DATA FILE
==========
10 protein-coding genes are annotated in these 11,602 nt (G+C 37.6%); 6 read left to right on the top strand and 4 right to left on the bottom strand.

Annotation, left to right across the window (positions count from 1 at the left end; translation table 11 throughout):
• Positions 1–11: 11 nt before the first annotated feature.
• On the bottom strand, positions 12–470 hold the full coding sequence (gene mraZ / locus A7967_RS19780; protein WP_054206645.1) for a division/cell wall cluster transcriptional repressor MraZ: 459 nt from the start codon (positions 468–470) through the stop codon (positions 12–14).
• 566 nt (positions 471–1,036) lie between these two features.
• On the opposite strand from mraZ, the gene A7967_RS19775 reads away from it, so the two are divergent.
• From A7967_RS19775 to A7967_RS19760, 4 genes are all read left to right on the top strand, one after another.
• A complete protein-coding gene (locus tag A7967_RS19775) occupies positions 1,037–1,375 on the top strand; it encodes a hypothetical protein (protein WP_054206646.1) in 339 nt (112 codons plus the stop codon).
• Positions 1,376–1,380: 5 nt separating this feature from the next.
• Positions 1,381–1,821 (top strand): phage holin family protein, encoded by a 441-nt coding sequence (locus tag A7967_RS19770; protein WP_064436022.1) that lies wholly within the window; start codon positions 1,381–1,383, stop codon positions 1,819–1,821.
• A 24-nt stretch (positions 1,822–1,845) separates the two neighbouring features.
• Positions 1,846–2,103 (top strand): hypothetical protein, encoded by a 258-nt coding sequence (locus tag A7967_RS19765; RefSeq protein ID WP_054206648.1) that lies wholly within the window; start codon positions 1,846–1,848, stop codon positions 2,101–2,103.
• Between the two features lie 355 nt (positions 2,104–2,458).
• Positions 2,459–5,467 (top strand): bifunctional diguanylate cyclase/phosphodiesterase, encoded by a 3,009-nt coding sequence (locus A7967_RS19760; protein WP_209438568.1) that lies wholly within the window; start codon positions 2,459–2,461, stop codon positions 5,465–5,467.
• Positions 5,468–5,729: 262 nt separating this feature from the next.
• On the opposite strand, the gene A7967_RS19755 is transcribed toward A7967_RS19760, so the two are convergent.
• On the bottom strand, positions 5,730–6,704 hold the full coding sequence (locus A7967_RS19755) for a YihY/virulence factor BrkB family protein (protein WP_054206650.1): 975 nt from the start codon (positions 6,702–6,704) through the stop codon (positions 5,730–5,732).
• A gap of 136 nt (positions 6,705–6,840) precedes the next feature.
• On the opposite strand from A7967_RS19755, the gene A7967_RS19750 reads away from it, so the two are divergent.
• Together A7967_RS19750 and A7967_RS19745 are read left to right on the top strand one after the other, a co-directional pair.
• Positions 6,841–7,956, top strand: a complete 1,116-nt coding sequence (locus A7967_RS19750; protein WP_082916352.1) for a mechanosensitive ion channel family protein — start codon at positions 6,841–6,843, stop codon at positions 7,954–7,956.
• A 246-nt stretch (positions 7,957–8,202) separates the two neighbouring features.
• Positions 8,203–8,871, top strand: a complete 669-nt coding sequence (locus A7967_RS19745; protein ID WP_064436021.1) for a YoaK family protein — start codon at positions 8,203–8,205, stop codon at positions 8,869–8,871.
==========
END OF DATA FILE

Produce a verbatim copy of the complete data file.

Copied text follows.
10 protein-coding genes are annotated in these 11,602 nt (G+C 37.6%); 6 read left to right on the top strand and 4 right to left on the bottom strand.

Annotation, left to right across the window (positions count from 1 at the left end; translation table 11 throughout):
• Positions 1–11: 11 nt before the first annotated feature.
• On the bottom strand, positions 12–470 hold the full coding sequence (gene mraZ / locus A7967_RS19780; protein WP_054206645.1) for a division/cell wall cluster transcriptional repressor MraZ: 459 nt from the start codon (positions 468–470) through the stop codon (positions 12–14).
• 566 nt (positions 471–1,036) lie between these two features.
• On the opposite strand from mraZ, the gene A7967_RS19775 reads away from it, so the two are divergent.
• From A7967_RS19775 to A7967_RS19760, 4 genes are all read left to right on the top strand, one after another.
• A complete protein-coding gene (locus tag A7967_RS19775) occupies positions 1,037–1,375 on the top strand; it encodes a hypothetical protein (protein WP_054206646.1) in 339 nt (112 codons plus the stop codon).
• Positions 1,376–1,380: 5 nt separating this feature from the next.
• Positions 1,381–1,821 (top strand): phage holin family protein, encoded by a 441-nt coding sequence (locus tag A7967_RS19770; protein WP_064436022.1) that lies wholly within the window; start codon positions 1,381–1,383, stop codon positions 1,819–1,821.
• A 24-nt stretch (positions 1,822–1,845) separates the two neighbouring features.
• Positions 1,846–2,103 (top strand): hypothetical protein, encoded by a 258-nt coding sequence (locus tag A7967_RS19765; RefSeq protein ID WP_054206648.1) that lies wholly within the window; start codon positions 1,846–1,848, stop codon positions 2,101–2,103.
• Between the two features lie 355 nt (positions 2,104–2,458).
• Positions 2,459–5,467 (top strand): bifunctional diguanylate cyclase/phosphodiesterase, encoded by a 3,009-nt coding sequence (locus A7967_RS19760; protein WP_209438568.1) that lies wholly within the window; start codon positions 2,459–2,461, stop codon positions 5,465–5,467.
• Positions 5,468–5,729: 262 nt separating this feature from the next.
• On the opposite strand, the gene A7967_RS19755 is transcribed toward A7967_RS19760, so the two are convergent.
• On the bottom strand, positions 5,730–6,704 hold the full coding sequence (locus A7967_RS19755) for a YihY/virulence factor BrkB family protein (protein WP_054206650.1): 975 nt from the start codon (positions 6,702–6,704) through the stop codon (positions 5,730–5,732).
• A gap of 136 nt (positions 6,705–6,840) precedes the next feature.
• On the opposite strand from A7967_RS19755, the gene A7967_RS19750 reads away from it, so the two are divergent.
• Together A7967_RS19750 and A7967_RS19745 are read left to right on the top strand one after the other, a co-directional pair.
• Positions 6,841–7,956, top strand: a complete 1,116-nt coding sequence (locus A7967_RS19750; protein WP_082916352.1) for a mechanosensitive ion channel family protein — start codon at positions 6,841–6,843, stop codon at positions 7,954–7,956.
• A 246-nt stretch (positions 7,957–8,202) separates the two neighbouring features.
• Positions 8,203–8,871, top strand: a complete 669-nt coding sequence (locus A7967_RS19745; protein ID WP_064436021.1) for a YoaK family protein — start codon at positions 8,203–8,205, stop codon at positions 8,869–8,871.